State moves toward phaseout of firefighting foam with harmful ‘forever chemicals’

Gov. Pritzker signed into law a measure that aims to reduce the use of foam containing PFAS, which have been tied to drinking water contamination and health threats.

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A foam used to extinguish industrial fires will be limited in its use in Illinois because of the concern over the chemicals that can contaminate drinking water.

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Illinois will take a first step toward reducing the use of firefighting foam containing harmful “forever chemicals” under a bill signed into law by Gov. J.B. Pritzker Friday.

The measure aims to curb the use of one source of PFAS chemicals that are tied to a host of health threats, largely through a limitation on using the foam for anything other than emergencies. Fire departments that want to conduct emergency drills or test the foam have to take precautions that prevent the chemicals from reaching waterways through sewer systems, for instance.

The bill, a compromise between environmental groups, an association of fire chiefs and industry groups, does not restrict any use in an emergency. The foam is used for serious industrial fires like those that can occur at a refinery, chemical plant or another source of flammable liquids.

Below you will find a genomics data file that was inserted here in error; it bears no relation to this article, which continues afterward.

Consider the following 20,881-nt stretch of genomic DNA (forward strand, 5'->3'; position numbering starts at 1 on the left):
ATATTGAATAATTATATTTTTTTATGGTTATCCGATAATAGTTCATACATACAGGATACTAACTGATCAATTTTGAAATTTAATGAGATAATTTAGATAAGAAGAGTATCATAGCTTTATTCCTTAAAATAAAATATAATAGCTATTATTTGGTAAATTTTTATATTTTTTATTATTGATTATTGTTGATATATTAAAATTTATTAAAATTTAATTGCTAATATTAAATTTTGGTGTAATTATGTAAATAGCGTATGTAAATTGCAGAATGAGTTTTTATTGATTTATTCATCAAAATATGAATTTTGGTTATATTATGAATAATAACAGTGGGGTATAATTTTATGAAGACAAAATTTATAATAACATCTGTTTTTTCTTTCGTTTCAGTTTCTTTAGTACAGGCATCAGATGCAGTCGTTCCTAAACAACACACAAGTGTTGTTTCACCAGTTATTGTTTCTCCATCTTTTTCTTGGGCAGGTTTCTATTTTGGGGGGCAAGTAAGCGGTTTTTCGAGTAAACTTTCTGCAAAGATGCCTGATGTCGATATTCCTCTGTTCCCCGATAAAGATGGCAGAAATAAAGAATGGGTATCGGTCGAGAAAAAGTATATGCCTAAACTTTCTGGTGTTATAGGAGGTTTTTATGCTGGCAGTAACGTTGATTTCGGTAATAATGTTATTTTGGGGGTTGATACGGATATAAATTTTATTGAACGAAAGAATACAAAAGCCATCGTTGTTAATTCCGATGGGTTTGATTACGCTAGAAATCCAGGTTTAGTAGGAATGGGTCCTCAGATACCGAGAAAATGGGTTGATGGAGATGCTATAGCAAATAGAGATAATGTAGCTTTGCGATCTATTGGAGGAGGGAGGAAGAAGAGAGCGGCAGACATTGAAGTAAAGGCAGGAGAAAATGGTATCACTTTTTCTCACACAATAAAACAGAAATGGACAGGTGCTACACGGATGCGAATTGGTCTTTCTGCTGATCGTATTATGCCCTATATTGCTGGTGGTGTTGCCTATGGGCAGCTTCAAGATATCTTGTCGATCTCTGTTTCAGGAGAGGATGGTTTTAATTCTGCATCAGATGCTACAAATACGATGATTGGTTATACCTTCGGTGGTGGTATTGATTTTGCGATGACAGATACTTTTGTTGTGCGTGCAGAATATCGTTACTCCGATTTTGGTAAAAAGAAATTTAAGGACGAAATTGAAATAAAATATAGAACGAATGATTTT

Separately, state officials found more than 100 drinking water systems across Illinois with some PFAS contamination, the Sun-Times recently reported. The chemicals are used in a number of products, from stain-resistant clothing to non-stick pans.

Environmentalists called the reduction a first step.

“This new law is a foothold in moving Illinois in the right direction on one of the most frightening threats to our clean water,” Iyana Simba, city programs director at the Illinois Environmental Council said in an emailed statement.

Business groups originally opposed the bill, saying deadlines initially proposed would phase out an effective product before a comparable one was created, said Mark Denzler, chief executive of the Illinois Manufacturers Association.

Local fire departments used to train often with PFAS foam but began using alternatives for those drills largely because of the cost of using the specialty foam on anything other than a true disaster, said John Buckley, who works on legislative issues for the Illinois Fire Chief Association.

In addition to limiting the foam’s use in training exercises, departments will be required to report to the state any discharge or disposal of the product.

A Chicago Fire Department spokesman said he wasn’t able to quantify how much foam the city uses or stockpiles but said the department will adhere to the required documentation.

Brett Chase’s reporting on the environment and public health is made possible by a grant from The Chicago Community Trust.

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